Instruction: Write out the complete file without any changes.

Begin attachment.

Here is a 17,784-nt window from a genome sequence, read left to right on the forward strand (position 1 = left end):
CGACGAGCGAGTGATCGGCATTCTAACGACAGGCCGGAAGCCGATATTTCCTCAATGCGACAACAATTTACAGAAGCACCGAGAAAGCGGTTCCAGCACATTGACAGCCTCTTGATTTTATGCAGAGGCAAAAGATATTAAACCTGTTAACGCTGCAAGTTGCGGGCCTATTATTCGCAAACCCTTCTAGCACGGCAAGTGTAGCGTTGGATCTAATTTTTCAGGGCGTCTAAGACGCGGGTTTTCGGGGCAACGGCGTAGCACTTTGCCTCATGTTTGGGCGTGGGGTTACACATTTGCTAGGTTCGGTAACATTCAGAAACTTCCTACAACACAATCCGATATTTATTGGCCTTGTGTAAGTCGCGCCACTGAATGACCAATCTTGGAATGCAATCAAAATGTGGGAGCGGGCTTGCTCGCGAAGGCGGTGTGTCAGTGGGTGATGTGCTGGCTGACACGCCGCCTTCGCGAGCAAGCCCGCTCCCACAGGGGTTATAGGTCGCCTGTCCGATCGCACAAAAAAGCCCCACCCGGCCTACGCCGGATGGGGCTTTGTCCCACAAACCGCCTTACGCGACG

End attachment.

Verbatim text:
Here is a 17,784-nt window from a genome sequence, read left to right on the forward strand (position 1 = left end):
CGACGAGCGAGTGATCGGCATTCTAACGACAGGCCGGAAGCCGATATTTCCTCAATGCGACAACAATTTACAGAAGCACCGAGAAAGCGGTTCCAGCACATTGACAGCCTCTTGATTTTATGCAGAGGCAAAAGATATTAAACCTGTTAACGCTGCAAGTTGCGGGCCTATTATTCGCAAACCCTTCTAGCACGGCAAGTGTAGCGTTGGATCTAATTTTTCAGGGCGTCTAAGACGCGGGTTTTCGGGGCAACGGCGTAGCACTTTGCCTCATGTTTGGGCGTGGGGTTACACATTTGCTAGGTTCGGTAACATTCAGAAACTTCCTACAACACAATCCGATATTTATTGGCCTTGTGTAAGTCGCGCCACTGAATGACCAATCTTGGAATGCAATCAAAATGTGGGAGCGGGCTTGCTCGCGAAGGCGGTGTGTCAGTGGGTGATGTGCTGGCTGACACGCCGCCTTCGCGAGCAAGCCCGCTCCCACAGGGGTTATAGGTCGCCTGTCCGATCGCACAAAAAAGCCCCACCCGGCCTACGCCGGATGGGGCTTTGTCCCACAAACCGCCTTACGCGACG